||Andrew G. Lee, MD, Chairman, Department of Ophthalmology, The Methodist Hospital, Houston, TX; Professor of Ophthalmology, Weill Cornell Medicine; Sami Younes, Baylor College of Medicine Class of 2022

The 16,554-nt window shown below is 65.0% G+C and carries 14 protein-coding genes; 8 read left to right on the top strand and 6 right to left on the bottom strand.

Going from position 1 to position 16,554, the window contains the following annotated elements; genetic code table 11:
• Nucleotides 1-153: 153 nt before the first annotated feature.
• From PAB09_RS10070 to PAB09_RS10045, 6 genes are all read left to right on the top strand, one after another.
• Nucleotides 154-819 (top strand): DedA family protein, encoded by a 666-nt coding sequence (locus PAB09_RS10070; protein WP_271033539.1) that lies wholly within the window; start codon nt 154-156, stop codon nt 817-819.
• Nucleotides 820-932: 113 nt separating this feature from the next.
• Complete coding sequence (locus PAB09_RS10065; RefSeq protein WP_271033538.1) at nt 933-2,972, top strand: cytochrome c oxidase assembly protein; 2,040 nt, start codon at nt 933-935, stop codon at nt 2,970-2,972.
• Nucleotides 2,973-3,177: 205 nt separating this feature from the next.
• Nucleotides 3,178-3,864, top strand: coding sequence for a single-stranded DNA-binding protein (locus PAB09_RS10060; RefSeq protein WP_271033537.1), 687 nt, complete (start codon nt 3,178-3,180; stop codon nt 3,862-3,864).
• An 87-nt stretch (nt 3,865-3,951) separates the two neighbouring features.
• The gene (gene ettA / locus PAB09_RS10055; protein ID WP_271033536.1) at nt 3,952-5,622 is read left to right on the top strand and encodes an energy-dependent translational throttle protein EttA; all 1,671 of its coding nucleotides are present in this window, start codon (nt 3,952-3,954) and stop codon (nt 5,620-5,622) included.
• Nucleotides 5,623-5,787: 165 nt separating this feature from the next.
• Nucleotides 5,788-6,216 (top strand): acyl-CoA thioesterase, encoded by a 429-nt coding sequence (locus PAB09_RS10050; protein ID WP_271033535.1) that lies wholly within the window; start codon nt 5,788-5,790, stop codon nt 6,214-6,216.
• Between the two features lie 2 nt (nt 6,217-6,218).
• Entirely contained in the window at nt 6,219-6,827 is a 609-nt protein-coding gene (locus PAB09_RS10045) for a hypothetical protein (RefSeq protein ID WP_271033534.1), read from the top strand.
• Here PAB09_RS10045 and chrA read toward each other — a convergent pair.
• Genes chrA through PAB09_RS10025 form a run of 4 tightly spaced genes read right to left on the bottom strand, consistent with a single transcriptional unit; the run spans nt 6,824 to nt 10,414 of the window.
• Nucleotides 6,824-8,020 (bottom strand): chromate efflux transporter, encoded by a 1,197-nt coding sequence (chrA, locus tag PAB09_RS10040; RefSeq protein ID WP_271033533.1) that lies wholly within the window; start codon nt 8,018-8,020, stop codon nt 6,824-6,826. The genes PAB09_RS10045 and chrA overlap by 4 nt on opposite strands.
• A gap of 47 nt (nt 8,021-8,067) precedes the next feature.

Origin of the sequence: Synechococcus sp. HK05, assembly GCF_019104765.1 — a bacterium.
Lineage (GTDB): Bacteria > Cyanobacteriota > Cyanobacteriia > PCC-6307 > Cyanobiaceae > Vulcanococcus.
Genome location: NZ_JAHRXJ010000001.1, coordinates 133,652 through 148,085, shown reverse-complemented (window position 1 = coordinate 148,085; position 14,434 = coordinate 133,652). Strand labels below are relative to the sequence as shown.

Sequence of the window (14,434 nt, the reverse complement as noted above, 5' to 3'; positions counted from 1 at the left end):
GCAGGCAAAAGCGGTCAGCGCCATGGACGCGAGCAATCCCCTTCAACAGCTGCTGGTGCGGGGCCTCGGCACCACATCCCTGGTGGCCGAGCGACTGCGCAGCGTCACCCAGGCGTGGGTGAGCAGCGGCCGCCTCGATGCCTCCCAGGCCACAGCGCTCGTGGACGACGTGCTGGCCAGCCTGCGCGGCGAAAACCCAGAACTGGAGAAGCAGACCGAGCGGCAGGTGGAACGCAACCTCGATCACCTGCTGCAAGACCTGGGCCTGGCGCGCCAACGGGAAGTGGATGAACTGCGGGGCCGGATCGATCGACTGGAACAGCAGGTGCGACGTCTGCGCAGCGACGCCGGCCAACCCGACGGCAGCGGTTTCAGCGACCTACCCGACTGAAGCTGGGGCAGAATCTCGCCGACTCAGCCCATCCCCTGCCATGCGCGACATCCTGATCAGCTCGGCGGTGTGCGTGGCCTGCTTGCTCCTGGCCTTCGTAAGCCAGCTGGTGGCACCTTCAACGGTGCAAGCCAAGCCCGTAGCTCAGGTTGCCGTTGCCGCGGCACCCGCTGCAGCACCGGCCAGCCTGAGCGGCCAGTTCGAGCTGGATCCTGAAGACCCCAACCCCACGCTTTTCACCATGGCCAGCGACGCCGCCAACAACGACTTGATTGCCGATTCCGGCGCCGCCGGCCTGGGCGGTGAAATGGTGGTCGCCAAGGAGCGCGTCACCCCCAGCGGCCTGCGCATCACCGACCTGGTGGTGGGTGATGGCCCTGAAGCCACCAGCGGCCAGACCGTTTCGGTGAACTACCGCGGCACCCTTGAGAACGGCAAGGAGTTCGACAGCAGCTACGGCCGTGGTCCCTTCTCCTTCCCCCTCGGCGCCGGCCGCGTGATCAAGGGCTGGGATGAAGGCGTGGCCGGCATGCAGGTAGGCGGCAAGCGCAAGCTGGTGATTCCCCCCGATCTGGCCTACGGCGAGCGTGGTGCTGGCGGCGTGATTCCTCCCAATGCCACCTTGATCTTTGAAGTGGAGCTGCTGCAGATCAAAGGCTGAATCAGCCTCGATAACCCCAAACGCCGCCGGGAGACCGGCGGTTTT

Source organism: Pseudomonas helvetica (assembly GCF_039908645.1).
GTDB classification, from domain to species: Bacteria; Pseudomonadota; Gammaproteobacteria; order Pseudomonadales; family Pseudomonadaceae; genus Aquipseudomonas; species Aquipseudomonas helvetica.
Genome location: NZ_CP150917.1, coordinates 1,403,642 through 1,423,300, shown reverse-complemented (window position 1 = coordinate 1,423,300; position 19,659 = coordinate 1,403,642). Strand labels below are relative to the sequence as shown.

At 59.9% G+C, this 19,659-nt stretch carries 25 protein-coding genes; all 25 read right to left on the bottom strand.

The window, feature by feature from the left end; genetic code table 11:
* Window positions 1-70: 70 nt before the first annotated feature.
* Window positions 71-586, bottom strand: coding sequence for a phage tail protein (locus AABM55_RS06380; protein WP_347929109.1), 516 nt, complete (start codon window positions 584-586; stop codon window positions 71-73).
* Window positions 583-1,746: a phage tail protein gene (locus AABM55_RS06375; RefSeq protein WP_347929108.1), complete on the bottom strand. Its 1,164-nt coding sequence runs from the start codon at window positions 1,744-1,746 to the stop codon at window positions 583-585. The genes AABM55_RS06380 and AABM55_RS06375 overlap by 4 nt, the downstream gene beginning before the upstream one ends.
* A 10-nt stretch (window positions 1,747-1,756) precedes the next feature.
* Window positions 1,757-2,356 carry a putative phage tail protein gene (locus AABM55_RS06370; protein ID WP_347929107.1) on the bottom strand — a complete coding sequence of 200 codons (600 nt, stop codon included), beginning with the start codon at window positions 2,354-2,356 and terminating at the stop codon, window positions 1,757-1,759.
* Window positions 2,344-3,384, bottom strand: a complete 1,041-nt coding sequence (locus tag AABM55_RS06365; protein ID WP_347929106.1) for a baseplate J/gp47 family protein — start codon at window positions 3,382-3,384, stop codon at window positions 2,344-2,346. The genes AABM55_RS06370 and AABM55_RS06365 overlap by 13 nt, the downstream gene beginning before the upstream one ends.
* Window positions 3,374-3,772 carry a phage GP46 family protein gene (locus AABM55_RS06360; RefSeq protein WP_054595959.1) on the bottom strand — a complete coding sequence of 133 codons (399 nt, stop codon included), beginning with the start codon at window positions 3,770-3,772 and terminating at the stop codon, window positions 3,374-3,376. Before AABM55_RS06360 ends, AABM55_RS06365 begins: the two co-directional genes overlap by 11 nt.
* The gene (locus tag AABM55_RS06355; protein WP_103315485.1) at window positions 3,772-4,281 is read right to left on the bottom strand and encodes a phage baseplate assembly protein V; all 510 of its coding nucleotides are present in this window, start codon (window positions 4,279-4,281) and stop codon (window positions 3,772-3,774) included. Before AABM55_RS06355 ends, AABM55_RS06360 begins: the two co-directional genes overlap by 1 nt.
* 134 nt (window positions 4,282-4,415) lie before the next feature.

||So today we're going to be talking about amblyopia, and you might be asking yourself why would an adult neuro-ophthalmologist need to know about amblyopia. And the problem is,patients who are children who have amblyopia grow up and end up in neuro-ophthalmology clinic. And so, when a patient who's an adult says they have a history of a lazy eye, we'd like not to be a lazy doctor and actually figure out if it really is amblyopia or not. And so in order for me to accept this diagnosis of amblyopia in an adult, we have to have some assurance that it really is amblyopia, which means there has been a disruption in the fusion pathway and the maturation of the visual symptoms system prior to some critical age, say age 7 or so. And that allowed the eye not to form properly a connection with the brain. And there's actually nothing wrong with this eye; it has just never formed a connection properly. And so in an adult patient who says I have a past medical history of a lazy eye, we'd like to know (number one) what was the amblyogenic etiology. And what that means is what was the cause, the genesis, of the amblyopia. And we have very limited causes for amblyopia. You can either be strabismic, so the eye was turned in or turned out. They may have had surgery for that strabismus in childhood or patching. We can have deprivation, which means they have a cataract or corneal opacity or something that was blocking the visual pathway, or ptosis. We can have anisometropia, and anisometropia means see(-opia), the measurement(metr-), the same(iso), and not(an-). So it's not the same measurement between the two eyes. And so if one eye is highly myopic or has a high astigmatism and the other eye doesn't, and we don't correct that refractive error early enough in childhood before the critical age for amblyopia development, that degree of anisometropia is an amblyogenicetiology. And then some people are ametropic, which just means you have a high refractive error (it's not -metropic). But if you didn't get your first pair of glasses until you're 20 or 18 then that's past the critical age of formation. And so one of the first things we want to do is establish that there's been an amblyogenic etiologyin childhood for this. Number two, it has to remain static. So amblyopia is a static process. It really can't keep getting worse and worse and worse. Whatever vision you had in childhood or in the record is what you have, and generally we really shouldn't be worse than count fingers level of vision. So once you start getting the hand motion or if your light perception or no light perception, that really isn't compatible with amblyopia. So even if they say "that's my lazy eye"and the lazy eye happens to be no light perception or light perception, that really probably is not amblyopia. Number three, we want to make sure that there's no organic pathology causing the problem. And even though you can have a small RAPD in amblyopia, like a 0.3 log unit RAPD, if you have a big RAPD, you really should be worried that that is not amblyopia. And if we see optic atrophy, obviously that's not amblyopia. There's an organic cause for them. Or optic disc edema; that's not allowed. And if you have a visual field defect. So in amblyopia we're just gonna have generalized depression of the field. There's actually no defect in the field; it's just a maturation problem. So if we have central scotoma, altitudinal field defect,arcuate,homonymous,any kind of field defect,none of these things are gonna be compatible with amblyopia, which doesn't produce optic neuropathy signs like this. And so really when we're confronted with the lazy eye patient,don't be lazy.In order to establish amblyopia in an adult, start with an established amblyogenic etiology (strabismus, deprivation, anisometropia, or ametropia), prove that its been static over time, make sure its not LP or NLP vision, and look for evidence for an optic neuropathy. And once you've done all that, you've met your obligation for adult amblyopia.